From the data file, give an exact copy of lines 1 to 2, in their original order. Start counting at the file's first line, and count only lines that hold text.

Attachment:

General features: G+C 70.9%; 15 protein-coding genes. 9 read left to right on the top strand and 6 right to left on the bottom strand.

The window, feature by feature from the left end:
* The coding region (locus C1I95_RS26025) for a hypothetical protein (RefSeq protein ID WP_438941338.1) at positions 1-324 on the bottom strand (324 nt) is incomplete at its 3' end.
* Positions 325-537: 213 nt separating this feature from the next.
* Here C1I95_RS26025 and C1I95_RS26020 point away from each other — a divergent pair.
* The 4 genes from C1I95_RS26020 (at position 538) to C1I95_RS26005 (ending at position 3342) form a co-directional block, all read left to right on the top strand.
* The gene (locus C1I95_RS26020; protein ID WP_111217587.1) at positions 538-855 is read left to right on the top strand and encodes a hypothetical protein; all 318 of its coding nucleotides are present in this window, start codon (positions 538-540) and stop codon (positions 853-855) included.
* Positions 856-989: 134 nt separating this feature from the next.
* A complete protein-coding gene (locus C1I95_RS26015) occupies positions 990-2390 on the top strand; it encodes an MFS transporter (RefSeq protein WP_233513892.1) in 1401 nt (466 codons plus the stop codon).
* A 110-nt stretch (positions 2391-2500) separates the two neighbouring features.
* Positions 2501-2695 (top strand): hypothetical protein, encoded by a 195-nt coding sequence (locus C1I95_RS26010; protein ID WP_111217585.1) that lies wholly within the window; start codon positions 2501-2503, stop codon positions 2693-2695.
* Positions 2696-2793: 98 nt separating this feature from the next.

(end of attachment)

General features: G+C 70.9%; 15 protein-coding genes. 9 read left to right on the top strand and 6 right to left on the bottom strand.

The window, feature by feature from the left end: